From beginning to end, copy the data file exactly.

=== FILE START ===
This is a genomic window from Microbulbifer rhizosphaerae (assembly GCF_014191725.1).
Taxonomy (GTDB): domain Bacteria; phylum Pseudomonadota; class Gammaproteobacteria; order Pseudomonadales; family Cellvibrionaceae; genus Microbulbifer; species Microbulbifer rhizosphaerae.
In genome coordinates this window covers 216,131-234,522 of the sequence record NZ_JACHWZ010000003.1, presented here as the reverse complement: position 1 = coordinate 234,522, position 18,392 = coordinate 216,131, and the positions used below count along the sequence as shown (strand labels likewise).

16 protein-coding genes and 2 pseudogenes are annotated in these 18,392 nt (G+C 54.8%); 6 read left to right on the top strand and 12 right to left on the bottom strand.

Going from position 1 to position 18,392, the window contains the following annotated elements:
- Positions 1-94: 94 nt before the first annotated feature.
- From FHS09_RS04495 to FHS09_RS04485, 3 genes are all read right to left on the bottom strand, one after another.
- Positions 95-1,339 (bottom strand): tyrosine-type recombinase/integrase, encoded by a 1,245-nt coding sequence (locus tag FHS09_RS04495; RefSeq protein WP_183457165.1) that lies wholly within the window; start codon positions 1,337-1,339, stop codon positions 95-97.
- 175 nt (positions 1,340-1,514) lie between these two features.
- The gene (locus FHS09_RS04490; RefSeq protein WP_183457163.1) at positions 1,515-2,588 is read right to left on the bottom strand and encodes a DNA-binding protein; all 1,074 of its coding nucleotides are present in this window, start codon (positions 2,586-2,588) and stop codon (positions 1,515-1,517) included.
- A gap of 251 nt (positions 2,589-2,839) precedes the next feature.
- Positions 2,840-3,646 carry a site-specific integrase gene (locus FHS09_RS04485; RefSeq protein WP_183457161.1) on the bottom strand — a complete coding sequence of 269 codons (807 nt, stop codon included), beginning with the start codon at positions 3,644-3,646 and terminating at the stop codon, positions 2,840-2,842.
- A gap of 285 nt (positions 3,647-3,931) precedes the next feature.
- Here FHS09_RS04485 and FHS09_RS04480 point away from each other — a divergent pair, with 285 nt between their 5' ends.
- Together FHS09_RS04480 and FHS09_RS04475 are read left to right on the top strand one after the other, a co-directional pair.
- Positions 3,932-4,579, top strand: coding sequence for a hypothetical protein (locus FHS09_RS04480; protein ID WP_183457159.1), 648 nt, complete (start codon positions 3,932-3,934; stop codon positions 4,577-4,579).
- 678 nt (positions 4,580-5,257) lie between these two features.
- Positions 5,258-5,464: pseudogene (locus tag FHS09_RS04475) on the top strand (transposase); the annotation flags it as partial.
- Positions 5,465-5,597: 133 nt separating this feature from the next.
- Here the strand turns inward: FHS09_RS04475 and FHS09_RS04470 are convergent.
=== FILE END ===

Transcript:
This is a genomic window from Microbulbifer rhizosphaerae (assembly GCF_014191725.1).
Taxonomy (GTDB): domain Bacteria; phylum Pseudomonadota; class Gammaproteobacteria; order Pseudomonadales; family Cellvibrionaceae; genus Microbulbifer; species Microbulbifer rhizosphaerae.
In genome coordinates this window covers 216,131-234,522 of the sequence record NZ_JACHWZ010000003.1, presented here as the reverse complement: position 1 = coordinate 234,522, position 18,392 = coordinate 216,131, and the positions used below count along the sequence as shown (strand labels likewise).

16 protein-coding genes and 2 pseudogenes are annotated in these 18,392 nt (G+C 54.8%); 6 read left to right on the top strand and 12 right to left on the bottom strand.

Going from position 1 to position 18,392, the window contains the following annotated elements:
- Positions 1-94: 94 nt before the first annotated feature.
- From FHS09_RS04495 to FHS09_RS04485, 3 genes are all read right to left on the bottom strand, one after another.
- Positions 95-1,339 (bottom strand): tyrosine-type recombinase/integrase, encoded by a 1,245-nt coding sequence (locus tag FHS09_RS04495; RefSeq protein WP_183457165.1) that lies wholly within the window; start codon positions 1,337-1,339, stop codon positions 95-97.
- 175 nt (positions 1,340-1,514) lie between these two features.
- The gene (locus FHS09_RS04490; RefSeq protein WP_183457163.1) at positions 1,515-2,588 is read right to left on the bottom strand and encodes a DNA-binding protein; all 1,074 of its coding nucleotides are present in this window, start codon (positions 2,586-2,588) and stop codon (positions 1,515-1,517) included.
- A gap of 251 nt (positions 2,589-2,839) precedes the next feature.
- Positions 2,840-3,646 carry a site-specific integrase gene (locus FHS09_RS04485; RefSeq protein WP_183457161.1) on the bottom strand — a complete coding sequence of 269 codons (807 nt, stop codon included), beginning with the start codon at positions 3,644-3,646 and terminating at the stop codon, positions 2,840-2,842.
- A gap of 285 nt (positions 3,647-3,931) precedes the next feature.
- Here FHS09_RS04485 and FHS09_RS04480 point away from each other — a divergent pair, with 285 nt between their 5' ends.
- Together FHS09_RS04480 and FHS09_RS04475 are read left to right on the top strand one after the other, a co-directional pair.
- Positions 3,932-4,579, top strand: coding sequence for a hypothetical protein (locus FHS09_RS04480; protein ID WP_183457159.1), 648 nt, complete (start codon positions 3,932-3,934; stop codon positions 4,577-4,579).
- 678 nt (positions 4,580-5,257) lie between these two features.
- Positions 5,258-5,464: pseudogene (locus tag FHS09_RS04475) on the top strand (transposase); the annotation flags it as partial.
- Positions 5,465-5,597: 133 nt separating this feature from the next.
- Here the strand turns inward: FHS09_RS04475 and FHS09_RS04470 are convergent.